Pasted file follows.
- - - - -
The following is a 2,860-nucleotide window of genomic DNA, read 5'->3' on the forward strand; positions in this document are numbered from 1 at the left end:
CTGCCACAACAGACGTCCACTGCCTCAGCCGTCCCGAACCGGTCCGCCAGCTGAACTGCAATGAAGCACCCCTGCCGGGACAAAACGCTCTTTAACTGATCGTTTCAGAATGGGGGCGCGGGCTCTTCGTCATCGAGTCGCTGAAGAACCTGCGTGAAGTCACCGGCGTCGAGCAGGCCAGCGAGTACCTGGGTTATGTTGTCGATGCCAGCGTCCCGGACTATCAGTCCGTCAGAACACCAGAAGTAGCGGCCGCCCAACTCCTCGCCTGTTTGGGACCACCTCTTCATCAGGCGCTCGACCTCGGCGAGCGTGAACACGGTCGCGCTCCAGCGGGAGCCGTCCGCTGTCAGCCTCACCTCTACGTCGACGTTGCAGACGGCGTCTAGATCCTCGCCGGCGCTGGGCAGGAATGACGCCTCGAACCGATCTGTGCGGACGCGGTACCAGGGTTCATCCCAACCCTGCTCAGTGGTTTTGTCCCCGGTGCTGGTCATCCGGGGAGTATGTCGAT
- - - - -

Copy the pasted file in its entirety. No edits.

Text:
The following is a 2,860-nucleotide window of genomic DNA, read 5'->3' on the forward strand; positions in this document are numbered from 1 at the left end:
CTGCCACAACAGACGTCCACTGCCTCAGCCGTCCCGAACCGGTCCGCCAGCTGAACTGCAATGAAGCACCCCTGCCGGGACAAAACGCTCTTTAACTGATCGTTTCAGAATGGGGGCGCGGGCTCTTCGTCATCGAGTCGCTGAAGAACCTGCGTGAAGTCACCGGCGTCGAGCAGGCCAGCGAGTACCTGGGTTATGTTGTCGATGCCAGCGTCCCGGACTATCAGTCCGTCAGAACACCAGAAGTAGCGGCCGCCCAACTCCTCGCCTGTTTGGGACCACCTCTTCATCAGGCGCTCGACCTCGGCGAGCGTGAACACGGTCGCGCTCCAGCGGGAGCCGTCCGCTGTCAGCCTCACCTCTACGTCGACGTTGCAGACGGCGTCTAGATCCTCGCCGGCGCTGGGCAGGAATGACGCCTCGAACCGATCTGTGCGGACGCGGTACCAGGGTTCATCCCAACCCTGCTCAGTGGTTTTGTCCCCGGTGCTGGTCATCCGGGGAGTATGTCGAT